Although research demonstrates that the least biased camera-perspective for filming interrogations and confessions is to focus the camera on the detective, police prefer to focus on the suspect. A potential compromise is a dual-camera perspective wherein the full faces of both the suspect and interrogator are presented in a split-screen format simultaneously. Results from Study 1 suggest that the dual-camera perspective eliminates observers’ tendency to judge videotaped confessions as more voluntary and the suspect more guilty compared to the suspect-focus perspective. However, Study 2 results suggest that observers less accurately identify true and false confessions using the dual-camera perspective than observers exposed to an interrogator-focus videotape, an audiotape, or a written transcript. Though a dual-camera perspective eliminates the camera perspective bias, it is not an appropriate compromise between the detective- and suspect-focus formats as it does not improve observers’ ability to accurately distinguish true from false confessions.

Committee:

G. Lassiter (Advisor)

Subjects:

Psychology, Social

Keywords:

camera perspective; confession evidence; interrogations; guilt; voluntariness

Alturki, Abdulrahman S.Principal Point Determination for Camera Calibration
Doctor of Philosophy (Ph.D.), University of Dayton, 2017, Electrical and Computer Engineering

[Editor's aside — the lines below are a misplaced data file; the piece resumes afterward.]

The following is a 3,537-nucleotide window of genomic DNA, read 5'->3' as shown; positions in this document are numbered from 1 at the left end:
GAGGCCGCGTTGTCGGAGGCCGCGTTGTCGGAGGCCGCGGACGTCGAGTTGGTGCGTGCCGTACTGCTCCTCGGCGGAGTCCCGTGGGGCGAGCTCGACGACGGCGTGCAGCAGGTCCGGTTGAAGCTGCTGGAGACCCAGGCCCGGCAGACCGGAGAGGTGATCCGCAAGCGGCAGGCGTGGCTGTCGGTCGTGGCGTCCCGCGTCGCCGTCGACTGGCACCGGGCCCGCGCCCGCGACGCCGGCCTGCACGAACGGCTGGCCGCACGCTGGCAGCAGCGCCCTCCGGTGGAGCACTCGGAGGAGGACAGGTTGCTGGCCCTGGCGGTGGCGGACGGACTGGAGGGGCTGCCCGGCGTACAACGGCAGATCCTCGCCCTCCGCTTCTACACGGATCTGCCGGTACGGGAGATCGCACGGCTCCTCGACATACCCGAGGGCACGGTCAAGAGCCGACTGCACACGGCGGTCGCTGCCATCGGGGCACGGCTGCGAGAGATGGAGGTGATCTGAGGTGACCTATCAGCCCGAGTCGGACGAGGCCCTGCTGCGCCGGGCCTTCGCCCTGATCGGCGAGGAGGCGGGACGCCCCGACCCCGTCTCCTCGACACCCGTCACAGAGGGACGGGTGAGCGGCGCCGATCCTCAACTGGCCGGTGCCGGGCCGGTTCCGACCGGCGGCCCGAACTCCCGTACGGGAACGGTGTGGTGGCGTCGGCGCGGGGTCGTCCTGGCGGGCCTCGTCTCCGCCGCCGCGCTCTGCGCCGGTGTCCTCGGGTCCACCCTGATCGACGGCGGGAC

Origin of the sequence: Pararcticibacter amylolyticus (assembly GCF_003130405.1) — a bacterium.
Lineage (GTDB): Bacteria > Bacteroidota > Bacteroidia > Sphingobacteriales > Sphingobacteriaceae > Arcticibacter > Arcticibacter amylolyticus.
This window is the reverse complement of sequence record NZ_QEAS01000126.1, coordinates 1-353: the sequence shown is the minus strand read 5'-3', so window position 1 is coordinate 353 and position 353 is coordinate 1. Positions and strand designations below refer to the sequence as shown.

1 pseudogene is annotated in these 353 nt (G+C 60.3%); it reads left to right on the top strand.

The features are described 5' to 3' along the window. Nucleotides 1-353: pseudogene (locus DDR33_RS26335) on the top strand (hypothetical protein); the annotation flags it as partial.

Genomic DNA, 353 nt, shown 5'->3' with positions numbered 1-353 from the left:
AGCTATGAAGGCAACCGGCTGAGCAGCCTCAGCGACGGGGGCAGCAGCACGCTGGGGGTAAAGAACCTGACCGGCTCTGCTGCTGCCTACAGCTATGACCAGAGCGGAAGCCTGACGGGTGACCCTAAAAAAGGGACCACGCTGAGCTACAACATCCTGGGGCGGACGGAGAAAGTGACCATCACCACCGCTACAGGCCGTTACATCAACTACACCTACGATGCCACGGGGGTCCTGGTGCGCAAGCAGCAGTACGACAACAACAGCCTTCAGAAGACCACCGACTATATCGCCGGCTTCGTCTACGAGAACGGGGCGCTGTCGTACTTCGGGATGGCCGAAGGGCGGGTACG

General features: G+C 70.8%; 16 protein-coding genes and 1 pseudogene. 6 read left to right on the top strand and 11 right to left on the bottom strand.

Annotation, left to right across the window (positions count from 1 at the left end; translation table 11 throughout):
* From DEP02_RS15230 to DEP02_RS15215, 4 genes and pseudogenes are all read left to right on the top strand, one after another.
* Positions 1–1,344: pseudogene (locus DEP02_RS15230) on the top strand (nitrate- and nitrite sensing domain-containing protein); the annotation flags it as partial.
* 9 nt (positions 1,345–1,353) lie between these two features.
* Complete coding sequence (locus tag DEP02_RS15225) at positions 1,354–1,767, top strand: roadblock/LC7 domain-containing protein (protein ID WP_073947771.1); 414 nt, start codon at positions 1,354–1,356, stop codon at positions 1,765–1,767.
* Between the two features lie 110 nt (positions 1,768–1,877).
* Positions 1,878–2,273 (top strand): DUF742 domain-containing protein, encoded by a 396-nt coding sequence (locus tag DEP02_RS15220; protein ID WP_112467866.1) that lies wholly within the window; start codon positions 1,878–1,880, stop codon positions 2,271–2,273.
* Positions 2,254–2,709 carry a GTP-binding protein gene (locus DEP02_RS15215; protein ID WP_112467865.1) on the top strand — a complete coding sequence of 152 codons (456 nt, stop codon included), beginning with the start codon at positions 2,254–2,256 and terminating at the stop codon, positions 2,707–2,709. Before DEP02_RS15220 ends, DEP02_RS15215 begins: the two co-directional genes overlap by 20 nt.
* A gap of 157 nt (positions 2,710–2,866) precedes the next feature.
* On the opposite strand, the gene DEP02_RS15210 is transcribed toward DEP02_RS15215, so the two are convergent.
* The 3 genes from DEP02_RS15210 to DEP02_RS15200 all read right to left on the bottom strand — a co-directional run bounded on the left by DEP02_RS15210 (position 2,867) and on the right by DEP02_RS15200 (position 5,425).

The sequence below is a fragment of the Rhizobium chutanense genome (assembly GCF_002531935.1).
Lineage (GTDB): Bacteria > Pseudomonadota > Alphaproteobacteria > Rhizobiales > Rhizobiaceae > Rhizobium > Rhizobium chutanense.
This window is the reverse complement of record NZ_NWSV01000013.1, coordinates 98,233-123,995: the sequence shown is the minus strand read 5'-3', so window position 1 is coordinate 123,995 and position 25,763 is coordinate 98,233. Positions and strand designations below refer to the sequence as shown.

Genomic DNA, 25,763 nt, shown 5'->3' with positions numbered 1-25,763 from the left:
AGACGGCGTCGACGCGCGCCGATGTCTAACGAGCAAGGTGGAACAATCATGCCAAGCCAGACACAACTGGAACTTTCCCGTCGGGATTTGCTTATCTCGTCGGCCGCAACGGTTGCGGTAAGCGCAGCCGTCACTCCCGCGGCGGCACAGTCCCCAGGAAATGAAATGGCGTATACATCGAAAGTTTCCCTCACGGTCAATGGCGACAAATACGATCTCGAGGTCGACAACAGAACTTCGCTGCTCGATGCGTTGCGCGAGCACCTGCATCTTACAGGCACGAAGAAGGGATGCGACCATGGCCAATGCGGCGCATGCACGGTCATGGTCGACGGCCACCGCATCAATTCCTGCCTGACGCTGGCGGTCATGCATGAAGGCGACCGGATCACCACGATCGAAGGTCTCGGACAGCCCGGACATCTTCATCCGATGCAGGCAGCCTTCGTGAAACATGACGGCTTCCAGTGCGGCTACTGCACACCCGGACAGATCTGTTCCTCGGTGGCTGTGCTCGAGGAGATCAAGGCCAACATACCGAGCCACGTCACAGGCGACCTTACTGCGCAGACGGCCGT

Calibration is a fundamental task in computer vision, and it is critical for a growing number of applications. Identification of the principal point parameter is a significant step for calibration, because its accuracy will strongly effect the other parameters and the overall accuracy of the calibration. Additionally, some camera properties require slightly different definitions for the principal point. This work explores several novel techniques for highly accurate principal point estimation, all of which utilize simple planar checkerboard targets. First, an improved and automated corner detection algorithm is described. Checkerboard image corner points are located as saddle points, and the Hough transform is applied to remove spurious points and group them into rows and columns. The lines formed from these rows and columns are used to identify vanishing points. Multiple vanishing points lie along horizon lines, and two different techniques based on horizon lines are described for estimating the principal point. It is also possible to identify the principal point using images of a pair of checkerboards, one behind the other, that are nominally perpendicular to the camera’s optical axis. This problem requires additional corner-point processing to separate the two checkerboards in the images, and corrections are developed to handle orientation errors such as small rotations and translations between the checkerboards and image plane. Experimental results for these methods are presented and their accuracy and possible applications are discussed.